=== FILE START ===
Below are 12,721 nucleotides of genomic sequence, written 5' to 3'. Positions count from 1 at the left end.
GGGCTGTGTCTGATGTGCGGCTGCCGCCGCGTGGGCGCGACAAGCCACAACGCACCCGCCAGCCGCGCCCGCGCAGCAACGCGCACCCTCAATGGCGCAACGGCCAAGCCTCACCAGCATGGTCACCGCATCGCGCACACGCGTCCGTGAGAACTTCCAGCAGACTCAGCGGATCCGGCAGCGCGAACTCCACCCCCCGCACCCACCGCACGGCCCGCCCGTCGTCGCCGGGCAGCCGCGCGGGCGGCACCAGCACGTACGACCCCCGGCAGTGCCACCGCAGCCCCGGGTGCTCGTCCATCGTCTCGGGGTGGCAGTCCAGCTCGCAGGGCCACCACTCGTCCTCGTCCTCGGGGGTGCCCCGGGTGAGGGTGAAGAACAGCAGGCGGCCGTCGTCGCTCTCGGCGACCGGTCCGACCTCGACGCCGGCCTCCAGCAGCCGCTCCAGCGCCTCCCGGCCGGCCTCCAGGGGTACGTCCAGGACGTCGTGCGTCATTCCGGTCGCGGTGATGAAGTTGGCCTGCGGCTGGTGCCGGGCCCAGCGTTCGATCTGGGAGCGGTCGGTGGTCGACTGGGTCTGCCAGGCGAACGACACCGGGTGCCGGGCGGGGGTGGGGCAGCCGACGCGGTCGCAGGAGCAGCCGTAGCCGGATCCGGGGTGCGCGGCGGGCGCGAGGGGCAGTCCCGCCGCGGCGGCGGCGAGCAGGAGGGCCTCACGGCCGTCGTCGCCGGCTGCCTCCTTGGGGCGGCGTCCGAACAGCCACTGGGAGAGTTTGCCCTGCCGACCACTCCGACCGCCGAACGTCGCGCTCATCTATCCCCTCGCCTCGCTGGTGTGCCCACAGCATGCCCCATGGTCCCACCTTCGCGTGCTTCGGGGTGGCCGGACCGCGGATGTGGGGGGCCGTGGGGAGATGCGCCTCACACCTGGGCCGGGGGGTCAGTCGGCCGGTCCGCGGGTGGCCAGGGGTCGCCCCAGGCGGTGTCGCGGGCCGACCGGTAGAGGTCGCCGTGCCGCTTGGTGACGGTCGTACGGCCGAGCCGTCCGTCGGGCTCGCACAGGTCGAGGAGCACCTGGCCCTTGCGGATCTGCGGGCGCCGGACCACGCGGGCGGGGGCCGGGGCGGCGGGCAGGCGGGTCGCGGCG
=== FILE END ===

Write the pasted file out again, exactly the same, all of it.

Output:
Below are 12,721 nucleotides of genomic sequence, written 5' to 3'. Positions count from 1 at the left end.
GGGCTGTGTCTGATGTGCGGCTGCCGCCGCGTGGGCGCGACAAGCCACAACGCACCCGCCAGCCGCGCCCGCGCAGCAACGCGCACCCTCAATGGCGCAACGGCCAAGCCTCACCAGCATGGTCACCGCATCGCGCACACGCGTCCGTGAGAACTTCCAGCAGACTCAGCGGATCCGGCAGCGCGAACTCCACCCCCCGCACCCACCGCACGGCCCGCCCGTCGTCGCCGGGCAGCCGCGCGGGCGGCACCAGCACGTACGACCCCCGGCAGTGCCACCGCAGCCCCGGGTGCTCGTCCATCGTCTCGGGGTGGCAGTCCAGCTCGCAGGGCCACCACTCGTCCTCGTCCTCGGGGGTGCCCCGGGTGAGGGTGAAGAACAGCAGGCGGCCGTCGTCGCTCTCGGCGACCGGTCCGACCTCGACGCCGGCCTCCAGCAGCCGCTCCAGCGCCTCCCGGCCGGCCTCCAGGGGTACGTCCAGGACGTCGTGCGTCATTCCGGTCGCGGTGATGAAGTTGGCCTGCGGCTGGTGCCGGGCCCAGCGTTCGATCTGGGAGCGGTCGGTGGTCGACTGGGTCTGCCAGGCGAACGACACCGGGTGCCGGGCGGGGGTGGGGCAGCCGACGCGGTCGCAGGAGCAGCCGTAGCCGGATCCGGGGTGCGCGGCGGGCGCGAGGGGCAGTCCCGCCGCGGCGGCGGCGAGCAGGAGGGCCTCACGGCCGTCGTCGCCGGCTGCCTCCTTGGGGCGGCGTCCGAACAGCCACTGGGAGAGTTTGCCCTGCCGACCACTCCGACCGCCGAACGTCGCGCTCATCTATCCCCTCGCCTCGCTGGTGTGCCCACAGCATGCCCCATGGTCCCACCTTCGCGTGCTTCGGGGTGGCCGGACCGCGGATGTGGGGGGCCGTGGGGAGATGCGCCTCACACCTGGGCCGGGGGGTCAGTCGGCCGGTCCGCGGGTGGCCAGGGGTCGCCCCAGGCGGTGTCGCGGGCCGACCGGTAGAGGTCGCCGTGCCGCTTGGTGACGGTCGTACGGCCGAGCCGTCCGTCGGGCTCGCACAGGTCGAGGAGCACCTGGCCCTTGCGGATCTGCGGGCGCCGGACCACGCGGGCGGGGGCCGGGGCGGCGGGCAGGCGGGTCGCGGCG